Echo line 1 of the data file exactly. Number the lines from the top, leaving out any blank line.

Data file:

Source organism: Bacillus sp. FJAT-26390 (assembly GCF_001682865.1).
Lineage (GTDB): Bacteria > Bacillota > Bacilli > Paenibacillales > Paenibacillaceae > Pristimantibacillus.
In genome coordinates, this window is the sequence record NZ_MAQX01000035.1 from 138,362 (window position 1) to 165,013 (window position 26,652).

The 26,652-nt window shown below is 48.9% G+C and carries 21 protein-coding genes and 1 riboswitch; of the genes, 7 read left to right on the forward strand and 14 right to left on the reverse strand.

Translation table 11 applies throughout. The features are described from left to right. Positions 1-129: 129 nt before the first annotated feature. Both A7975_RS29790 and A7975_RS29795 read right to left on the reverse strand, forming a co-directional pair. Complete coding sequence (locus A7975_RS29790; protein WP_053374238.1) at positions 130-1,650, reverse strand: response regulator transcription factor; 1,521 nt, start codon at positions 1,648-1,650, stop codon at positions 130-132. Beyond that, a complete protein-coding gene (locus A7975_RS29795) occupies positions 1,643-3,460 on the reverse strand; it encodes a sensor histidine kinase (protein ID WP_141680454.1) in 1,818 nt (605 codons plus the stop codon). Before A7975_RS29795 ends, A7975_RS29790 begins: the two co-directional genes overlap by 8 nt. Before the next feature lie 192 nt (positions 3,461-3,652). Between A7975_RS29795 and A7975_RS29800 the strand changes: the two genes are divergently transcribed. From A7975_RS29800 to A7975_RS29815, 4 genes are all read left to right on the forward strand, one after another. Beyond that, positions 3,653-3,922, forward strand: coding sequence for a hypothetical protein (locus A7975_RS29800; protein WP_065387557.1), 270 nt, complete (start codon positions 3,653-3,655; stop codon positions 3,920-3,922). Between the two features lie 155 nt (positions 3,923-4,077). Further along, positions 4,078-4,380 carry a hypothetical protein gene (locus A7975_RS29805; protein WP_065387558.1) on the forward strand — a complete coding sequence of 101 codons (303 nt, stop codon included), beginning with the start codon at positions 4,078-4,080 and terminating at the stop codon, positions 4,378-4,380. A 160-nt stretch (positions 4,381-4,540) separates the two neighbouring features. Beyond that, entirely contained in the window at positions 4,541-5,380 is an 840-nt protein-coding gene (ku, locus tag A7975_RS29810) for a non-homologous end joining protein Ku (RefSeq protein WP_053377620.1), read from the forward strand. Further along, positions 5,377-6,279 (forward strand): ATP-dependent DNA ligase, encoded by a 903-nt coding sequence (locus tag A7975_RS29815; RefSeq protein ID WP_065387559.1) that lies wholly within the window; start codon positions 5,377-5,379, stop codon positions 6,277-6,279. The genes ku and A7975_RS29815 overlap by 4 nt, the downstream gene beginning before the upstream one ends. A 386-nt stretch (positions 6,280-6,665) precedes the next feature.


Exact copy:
Source organism: Bacillus sp. FJAT-26390 (assembly GCF_001682865.1).